Viterbo 1893 - Rome 1932
The Oarsman, 1929
Patinated plaster, h. 82 cm
Signed: S. Canevari
III Mostra del Sindacato Fascista delle Belle Arti di Roma e del Lazio, Rome 1932;
Seconda mostra Nazionale d’Arte ispirata allo sport, Mercati Traianei, Rome 1940;
Enrico del Debbio architetto, La misura della modernità, Galleria Nazionale d’Arte Moderna, Rome 2006
Retrospective exhibition of the sculptor Silvio Canevari, in the catalogue of III Mostra del Sindacato regionale Fascista delle Belle Arti di Roma e del Lazio, Pinci editore, Rome 1932, pp. 16 – 17, pl. n. II;
Seconda mostra Nazionale d’Arte ispirata allo sport, catalogue of the exhibition, Rome, Mercati Traianei 1940;
reproduced work in “Le tre Venezie”, monthly magazine, n. 11 – 12 November – December 1940;
Hildegard Schmidt, Silvio Canevari, in Il corpo in corpo, catalogue of the exhibition curated by Bruno Mantura, Spoleto de Luca edizioni d’arte 1990;
Giorgio di Genova, Storia dell’arte italiana del 900. Generazione maestri storici, Third Volume, edizioni Bora, p. 16;
Enrico del Debbio architetto, catalogue of the exhibition, Rome Galleria Nazionale d’Arte Moderna, Rome 2006;
Silvio Canevari e il monumento ai caduti di Civita Catellana, Istituto d’Arte Midossi, Civita Castellana 2006;
Giuditta Rigamonti, Le statue dello Stadio dei Marmi, Università degli studi della Tuscia, 2006;
Maristella Margozzi, Lo sport nell’arte degli anni Trenta, in the catalogue of the exhibition “Novecento, arte e vita tra le due guerre”, Silvana editoriale 2013;
Reproduced in “Marie Claire Maison”, Italian edition, Milan, maggio 2016.
This is a preparatory plaster model for the Oarsman, a sculpture donated by the Province of Genoa and translated into marble by the Morosini firm of Massa Carrara. The statue reached the workshop of the Stadio dei Marmi on 13 December 1930 and was set up alongside the Boxer on 10 January 1931, in one of the two niches on the rear façade of the Accademia di Educazione Fisica. Sixty statues still grace the perimeter of the stadium in the grandiose Foro Mussolini complex built by Enrico Del Debbio in Rome between 1927 and 1933(1), together with others installed in the niches of the Accademia di Educazione Fisica. The statues are by various artists – some of them having carved more than one – and they were selected by a commission comprisng: Del Debbio in his capacity as an architect and as director of the works; Cipriano Efisio Oppo, secretary of the Fascist Union of Artists; Renato Ricci, the extremely powerful secretary of the Opera Nazionale Balilla; Roberto Parienti, a member of the Accademia d’Italia; Francesco Antonio Boncompagni Ludovisi, governor of Rome; and the sculptor Attilio Selva, who had himself carved four statues by 1930. According to documents in the archives, Selva’s assistant was precisely Canevari, who worked alongside him in the production of large plaster works which were then translated into marble in the quarries of Carrara in or around August 1929 to serve as models for all the other “proud figures”(2).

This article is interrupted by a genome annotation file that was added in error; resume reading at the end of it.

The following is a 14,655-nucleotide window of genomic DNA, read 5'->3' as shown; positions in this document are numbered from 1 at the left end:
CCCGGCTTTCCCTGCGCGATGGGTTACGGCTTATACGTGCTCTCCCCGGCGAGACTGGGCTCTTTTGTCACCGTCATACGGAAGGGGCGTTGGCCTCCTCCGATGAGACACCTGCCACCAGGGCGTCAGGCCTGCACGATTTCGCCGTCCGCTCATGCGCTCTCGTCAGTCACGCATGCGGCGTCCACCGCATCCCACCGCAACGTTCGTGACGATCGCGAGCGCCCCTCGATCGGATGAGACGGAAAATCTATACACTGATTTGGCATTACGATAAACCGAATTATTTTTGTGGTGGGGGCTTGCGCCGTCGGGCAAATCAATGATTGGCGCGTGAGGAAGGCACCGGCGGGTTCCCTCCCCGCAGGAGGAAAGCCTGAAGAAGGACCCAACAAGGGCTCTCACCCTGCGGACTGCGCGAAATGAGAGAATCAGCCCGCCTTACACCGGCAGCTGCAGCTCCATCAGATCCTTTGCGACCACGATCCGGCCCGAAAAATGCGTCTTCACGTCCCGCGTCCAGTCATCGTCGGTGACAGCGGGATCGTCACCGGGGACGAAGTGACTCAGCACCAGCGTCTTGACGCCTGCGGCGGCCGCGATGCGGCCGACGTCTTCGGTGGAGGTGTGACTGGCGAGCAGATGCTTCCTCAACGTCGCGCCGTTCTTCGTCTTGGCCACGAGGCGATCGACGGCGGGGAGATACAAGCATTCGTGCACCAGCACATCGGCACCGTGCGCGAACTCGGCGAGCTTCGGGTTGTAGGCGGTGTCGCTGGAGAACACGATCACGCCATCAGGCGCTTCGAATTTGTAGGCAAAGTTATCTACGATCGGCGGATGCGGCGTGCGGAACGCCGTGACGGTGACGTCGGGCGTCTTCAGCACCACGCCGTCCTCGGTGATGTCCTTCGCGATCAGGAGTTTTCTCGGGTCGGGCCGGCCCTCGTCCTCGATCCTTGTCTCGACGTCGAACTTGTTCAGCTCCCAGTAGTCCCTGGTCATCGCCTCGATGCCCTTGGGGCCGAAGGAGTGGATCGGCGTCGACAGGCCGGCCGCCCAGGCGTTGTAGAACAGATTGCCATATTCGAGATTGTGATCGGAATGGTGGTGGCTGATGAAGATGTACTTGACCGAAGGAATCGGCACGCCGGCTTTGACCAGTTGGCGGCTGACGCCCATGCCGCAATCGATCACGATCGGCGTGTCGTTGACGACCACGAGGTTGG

In addition to the Oarsman, Canevari produced another five large sculptures of athletes for the Foro: two Hercules, the first donated by the Province of Rome and the second by the Province of Brindisi; an Archer donated by the Province of Rovigo; a David donated by the Province of Pisa; and the Boxer donated by the Province of Viterbo. The sculptor, who died prematurely, owes a large part of his posthumous renown to the widespread praise lavished by critics on these two statues, which were to be displayed in every exhibition after 1932 when their plaster models were shown at a retrospective promoted by Oppo in his capacity as national secretary of the Fascist Trade Union and by Del Debbio in his capacity as its secretary, in the context of the Third Fascist Regional Fine Arts Trade Union Exhibition for Rome and Lazio(3).